Monday, October 30, 2006

Angkor Wat and Thai Films

After some five days of walking around the wonders of Angkor Wat and surrounding areas, I returned to Bangkok and almost immediately rushed off to the multiplexes to catch up on two Thai films before they vanish from the screens. Both were enjoyably entertaining even though nothing that will likely long remain in my head. Not so with Angkor Wat and before I get to those films I just want to urge each and everyone of you to make a side trip to Siem Reap the next time you are in Asia or if you are already there.

I had been there some seven years ago when they were still clearing landmines from the fields and there weren’t any good hotels or restaurants. There also weren’t many tourists and I often had some of the sites all to myself. Cows were still grazing on the grass at Angkor Wat and riding on the backs of motorcycles was practically the only way to get around. All that has changed and the area is now very tourist friendly with loads of hotels, bars, eateries and your chances of stepping on a landmine are about equal to mine of dating Hsu Chi. This has of course brought a huge increase in tourists – busloads from Korea and Japan especially seem to dominate (but along with this are of course Japanese and Korean restaurants) – but it is still very manageable and not overly crowded – especially in the outer sites.

There are some 72 different historical sites around the area from the huge and splendid to some small ones with not much remaining. These magnificent temples (Buddhist and Hindi) were all built during the Khmer Empire which spanned from the 9th to the 15th centuries and they will often take your breath away with their symmetrical clean design, mounted stone splendor and intricate detailed craftsmanship. You just marvel at how these were built and wonder at what cost. At night after many hours of trekking about in hot weather you gladly retire to one of the many bars offering shade and cold Angkor beer. Everywhere you go you are pursued by small eager adorable children trying their very best to sell you postcards, books, shawls and sodas with the most astonishingly good English. One small cutie even gave me her email address after I bought her an ice cream cone! This is a country still recovering from years of nightmares – the US incursion and bombing, the Khmer Rouge, the occupation of the Vietnamese – but I have rarely come across such friendly outgoing waving people and I was at times overwhelmed by the resilience of the human spirit and the smiles of the children. As for a hotel I can easily recommend the small very friendly Indochine Pavillion and for food the Indian restaurant called Little India was delicious and had tasty icy lime juices to guzzle.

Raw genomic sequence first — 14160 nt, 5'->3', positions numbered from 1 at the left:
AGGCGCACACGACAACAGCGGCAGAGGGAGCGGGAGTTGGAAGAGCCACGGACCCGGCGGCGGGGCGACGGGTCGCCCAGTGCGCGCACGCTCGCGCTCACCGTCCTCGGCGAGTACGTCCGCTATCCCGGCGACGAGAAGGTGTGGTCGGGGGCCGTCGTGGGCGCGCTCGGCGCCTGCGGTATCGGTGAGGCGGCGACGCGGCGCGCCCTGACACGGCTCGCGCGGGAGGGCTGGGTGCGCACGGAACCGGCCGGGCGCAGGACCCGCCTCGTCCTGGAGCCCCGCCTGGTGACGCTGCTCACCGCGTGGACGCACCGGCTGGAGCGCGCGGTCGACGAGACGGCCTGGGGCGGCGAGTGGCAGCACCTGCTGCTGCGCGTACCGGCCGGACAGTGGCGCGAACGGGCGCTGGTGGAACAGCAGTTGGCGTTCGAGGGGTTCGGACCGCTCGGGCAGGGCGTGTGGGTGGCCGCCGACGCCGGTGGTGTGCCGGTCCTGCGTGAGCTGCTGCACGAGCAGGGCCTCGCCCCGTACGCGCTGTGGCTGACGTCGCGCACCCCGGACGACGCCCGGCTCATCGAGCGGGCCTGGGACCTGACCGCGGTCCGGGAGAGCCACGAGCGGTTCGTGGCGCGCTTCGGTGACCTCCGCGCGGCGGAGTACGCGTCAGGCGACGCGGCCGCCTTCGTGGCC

Back to the movies. Thailand is still ga-ga over horror films and there are no signs that this is letting up any time soon. A large percentage of their films fall into this genre and many of the foreign films they show are of this nature as well. I am not sure quite where this fascination comes from but nearly all the shows I have been to have been full of Thai’s jumping at every scary moment. Also, in the theaters right now is the very anticipated new film, “The Unseeable”, from Wisit Sasanatieng (Tears of the Black Tigers and Citizen Dog) and this too is a horror film. It is strangely only playing late at night with its first showing of each day at 10 p.m. but I expect to get to it very soon.

Victim (Pee Kon Pen)

The Passion (Ammahit)


WiseKwai said...

Bongkot is the Scarlett Johansson of Thailand. She's the bomb! I wish a movie she made a couple of years back, Ai Fak (The Judgement) would get a DVD release with English subs.

Brian said...

Hi Wise Kwai - ya I wish a bunch of her films would come out with subs - she really should get some international exposure because there is no one that simmers like she does. I caught Ai Fak on a screener a while back - interesting if very bleak film and was amazed actually when it was shown at a theater in NYC for a week or so last year